[0044]FIG. 3 is a view showing a user interface used to create a photography program. In this user interface, a program is set by a menu form using the display section 106 and key operation section 113. Parameters of “entry program” are selectively set.

[0045] In this case, for a scene section, chapter “4”, “title” is set to “relay”, “time” as the target photography set time of this scene is set to “Remain (remaining time)”, photography program “mode” (photography mode) is set to “SPORTS”, and special effect “connect” for connection photography between chapters is set to “overlap” from a preceding chapter 3. For a next chapter 5, special effect “off” is selected.

[0046] The above “mode” and “connect” will be described next.

[0047] “Mode” setting will be described with reference to FIG. 4. FIG. 4 is a block diagram showing the arrangement of the “mode” setting system. Referring to FIG. 4, in lookup tables 401 to 404, exposure control parameters for the photography modes are registered. An LUT data control section 405 looks up one of the lookup tables 401 to 404, which corresponds to the set photography mode and supplies, to the CPU 111, exposure control parameters optimum to the set photography mode.

[0048] The exposure control parameters include the stop, shutter speed, and gain. The parameters are registered in the lookup tables 401 to 404 in advance assuming typical photography scenes.

[0049] The typical photography modes are as follows.

[0050] (1) Landscape Mode

[0051] Generally, when scenic is to be photographed, both the ground and sky are often simultaneously composed into a frame. The luminance of the sky is higher than that of the ground, and a person or the like in front of the low-luminance ground or sky becomes excessively dark due to underexposure.

[0052] To prevent this, photometry is performed with priority on the lower side corresponding to the ground. In addition, since there are a few objects that rapidly move, the shutter speed is set low (e.g., about {fraction (1/60)} sec), and exposure is controlled mainly by the aperture.

[0053] (2) Sports Mode

[0054] An object that rapidly moves should be clearly photographed while suppressing blur. To do this, the shutter speed is set high (e.g., about {fraction (1/500)} sec). For a change in object luminance, exposure control is performed by changing the aperture and gain.

[0055] (3) Portrait Mode

[0056] A person should be emphasized with the blurred background. For this purpose, photometry is mainly performed for the central portion of the frame, and the depth of field is set shallow. That is, the aperture is set almost in the full-aperture state, and the shutter speed is set high.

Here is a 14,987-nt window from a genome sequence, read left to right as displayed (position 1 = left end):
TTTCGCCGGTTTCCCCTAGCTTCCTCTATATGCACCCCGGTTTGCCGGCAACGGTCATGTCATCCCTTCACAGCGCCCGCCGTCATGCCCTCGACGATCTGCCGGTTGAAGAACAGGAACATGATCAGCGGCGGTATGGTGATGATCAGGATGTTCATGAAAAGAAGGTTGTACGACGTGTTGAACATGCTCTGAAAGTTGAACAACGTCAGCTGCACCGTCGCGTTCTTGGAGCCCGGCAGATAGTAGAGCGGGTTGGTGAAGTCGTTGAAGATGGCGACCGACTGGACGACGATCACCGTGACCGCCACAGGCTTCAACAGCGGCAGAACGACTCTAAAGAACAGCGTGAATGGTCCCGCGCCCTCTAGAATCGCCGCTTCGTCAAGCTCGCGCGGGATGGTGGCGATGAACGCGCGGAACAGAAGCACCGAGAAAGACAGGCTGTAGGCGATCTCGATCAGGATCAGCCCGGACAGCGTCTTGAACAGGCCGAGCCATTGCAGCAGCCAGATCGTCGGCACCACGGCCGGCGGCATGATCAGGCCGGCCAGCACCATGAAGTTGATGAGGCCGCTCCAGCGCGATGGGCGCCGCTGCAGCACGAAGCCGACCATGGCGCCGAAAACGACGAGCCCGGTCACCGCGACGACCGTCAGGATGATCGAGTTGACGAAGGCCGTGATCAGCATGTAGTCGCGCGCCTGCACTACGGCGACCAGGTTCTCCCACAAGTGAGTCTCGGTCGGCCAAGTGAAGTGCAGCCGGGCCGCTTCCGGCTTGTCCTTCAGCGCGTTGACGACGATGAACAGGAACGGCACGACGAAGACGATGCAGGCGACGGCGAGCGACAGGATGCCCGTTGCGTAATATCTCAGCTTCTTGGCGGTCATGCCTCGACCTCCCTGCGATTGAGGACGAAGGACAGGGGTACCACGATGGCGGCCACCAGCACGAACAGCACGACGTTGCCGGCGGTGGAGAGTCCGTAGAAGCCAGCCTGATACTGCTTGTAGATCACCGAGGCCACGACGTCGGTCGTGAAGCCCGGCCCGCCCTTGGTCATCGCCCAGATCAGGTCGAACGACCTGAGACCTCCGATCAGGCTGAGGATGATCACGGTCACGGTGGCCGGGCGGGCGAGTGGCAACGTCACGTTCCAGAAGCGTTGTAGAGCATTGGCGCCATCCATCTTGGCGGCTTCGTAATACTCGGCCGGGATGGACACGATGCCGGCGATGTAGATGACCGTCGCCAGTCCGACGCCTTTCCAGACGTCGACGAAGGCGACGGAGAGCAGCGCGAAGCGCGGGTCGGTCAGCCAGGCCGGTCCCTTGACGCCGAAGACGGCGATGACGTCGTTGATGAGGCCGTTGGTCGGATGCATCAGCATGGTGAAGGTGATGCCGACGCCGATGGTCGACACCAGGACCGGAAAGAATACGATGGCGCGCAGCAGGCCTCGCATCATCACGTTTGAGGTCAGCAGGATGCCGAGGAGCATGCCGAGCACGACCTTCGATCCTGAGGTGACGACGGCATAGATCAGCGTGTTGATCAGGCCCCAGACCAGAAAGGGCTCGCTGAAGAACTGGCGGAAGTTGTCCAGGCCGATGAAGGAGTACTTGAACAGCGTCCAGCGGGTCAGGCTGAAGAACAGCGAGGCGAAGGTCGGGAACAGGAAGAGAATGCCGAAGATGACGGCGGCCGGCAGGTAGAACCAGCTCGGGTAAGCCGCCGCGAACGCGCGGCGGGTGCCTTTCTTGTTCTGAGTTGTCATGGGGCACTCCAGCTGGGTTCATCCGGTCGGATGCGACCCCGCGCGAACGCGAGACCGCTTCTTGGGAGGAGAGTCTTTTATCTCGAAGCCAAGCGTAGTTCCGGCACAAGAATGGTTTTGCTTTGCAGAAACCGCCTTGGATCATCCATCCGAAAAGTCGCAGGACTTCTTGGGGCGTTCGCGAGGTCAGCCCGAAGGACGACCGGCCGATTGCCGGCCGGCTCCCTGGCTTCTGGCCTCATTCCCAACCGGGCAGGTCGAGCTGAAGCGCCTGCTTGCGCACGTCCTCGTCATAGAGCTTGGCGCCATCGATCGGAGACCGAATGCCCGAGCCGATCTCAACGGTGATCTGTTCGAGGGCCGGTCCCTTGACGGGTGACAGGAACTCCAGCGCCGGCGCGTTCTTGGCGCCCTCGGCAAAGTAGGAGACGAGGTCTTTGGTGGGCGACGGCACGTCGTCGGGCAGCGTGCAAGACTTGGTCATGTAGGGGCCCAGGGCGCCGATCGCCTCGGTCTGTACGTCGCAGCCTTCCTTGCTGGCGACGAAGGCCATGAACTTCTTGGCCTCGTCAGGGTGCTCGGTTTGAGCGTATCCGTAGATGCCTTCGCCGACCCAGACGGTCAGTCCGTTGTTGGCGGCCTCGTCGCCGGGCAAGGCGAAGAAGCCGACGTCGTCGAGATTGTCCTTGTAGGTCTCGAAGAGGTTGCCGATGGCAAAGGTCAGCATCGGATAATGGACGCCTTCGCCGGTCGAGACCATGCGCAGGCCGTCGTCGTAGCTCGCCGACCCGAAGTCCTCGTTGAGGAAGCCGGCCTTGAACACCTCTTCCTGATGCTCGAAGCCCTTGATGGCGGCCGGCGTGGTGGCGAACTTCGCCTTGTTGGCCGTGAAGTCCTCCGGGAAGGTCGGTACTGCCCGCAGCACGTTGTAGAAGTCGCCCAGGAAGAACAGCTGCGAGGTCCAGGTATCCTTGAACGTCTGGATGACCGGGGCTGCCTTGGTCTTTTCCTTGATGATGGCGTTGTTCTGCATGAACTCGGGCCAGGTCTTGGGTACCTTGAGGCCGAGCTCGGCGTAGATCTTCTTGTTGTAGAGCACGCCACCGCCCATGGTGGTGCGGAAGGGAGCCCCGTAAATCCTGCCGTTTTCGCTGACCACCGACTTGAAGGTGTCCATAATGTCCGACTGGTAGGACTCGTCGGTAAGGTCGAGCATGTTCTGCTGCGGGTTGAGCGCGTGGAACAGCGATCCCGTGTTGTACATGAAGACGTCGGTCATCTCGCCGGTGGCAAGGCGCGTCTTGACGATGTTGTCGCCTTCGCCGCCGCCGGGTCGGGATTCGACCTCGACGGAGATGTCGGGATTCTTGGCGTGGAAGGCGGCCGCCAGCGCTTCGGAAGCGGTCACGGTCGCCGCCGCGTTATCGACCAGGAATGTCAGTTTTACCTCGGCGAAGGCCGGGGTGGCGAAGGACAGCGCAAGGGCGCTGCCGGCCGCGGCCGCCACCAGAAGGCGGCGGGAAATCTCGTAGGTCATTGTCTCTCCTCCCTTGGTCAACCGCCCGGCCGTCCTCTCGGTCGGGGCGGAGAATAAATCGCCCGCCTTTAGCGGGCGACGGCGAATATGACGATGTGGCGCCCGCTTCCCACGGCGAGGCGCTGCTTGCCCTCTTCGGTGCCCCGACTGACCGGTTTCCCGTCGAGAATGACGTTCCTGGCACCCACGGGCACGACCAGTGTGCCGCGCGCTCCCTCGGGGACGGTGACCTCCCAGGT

[0057] For example, in the lookup table 401, parameters for increasing the shutter speed (high speed) that controls the charge accumulation time of the CCD 103 are registered as P-AE1 assuming an object that rapidly moves such that photography in the “SPORTS” mode excellent in moving resolution can be performed.

[0058] In the lookup table 402, as parameters P-AE2, a parameter for setting the stop 102 in the full-aperture state is preferentially registered, and the remaining parameters such as the shutter speed and gain are registered such that exposure control is performed with these parameters, thereby allowing “PORTRAIT” photography to make the field of depth shallow and the background blur.

[0059] In the lookup table 403, parameters for mainly performing photometry on the lower side of the frame, reducing the shutter speed (low speed), and executing exposure compensation mainly using the stop 102 are registered as parameters P-AE3, thereby allowing “scenic” photography.

[0060] “Connect” setting will be described next with reference to FIG. 5. FIG. 5 is a functional block diagram of the “connect” setting system. Reference numerals 503 to 506 denote individual operation modes (commands) of the special effect for connection.

[0061] As control commands related to connection processing for scene change between a certain chapter and the next chapter, the fade command 503, overlap command 504, wipe command 505, and dissolve command 506 are in entry. These special effect commands for connection control are selected by a command control section 501 on the basis of the set contents of the “connect” item by the program setting section 112 and supplied to a connection control section 502. The connection control section 502 executes connection processing in response to a connection operation timing signal supplied from the CPU 111.

[0062] “Fade” is a special effect that gradually makes an image played back later clear (fade-in) or gradually makes an image played back previously unclear (fade-out). “Overlap” is a special effect that synthesizes a plurality of images. “Wipe” is a special effect that erases an image from one or a plurality of directions. “Dissolve” is a special effect that gradually changes an image content to another image content.

[0063] The connection control section 502 has an arrangement shown in FIG. 6. The arrangement shown in FIG. 6 mainly implements the overlap effect. To obtain another special effect such as “fade”, “wipe”, or “dissolve”, a known effector for implementing the special effect is prepared.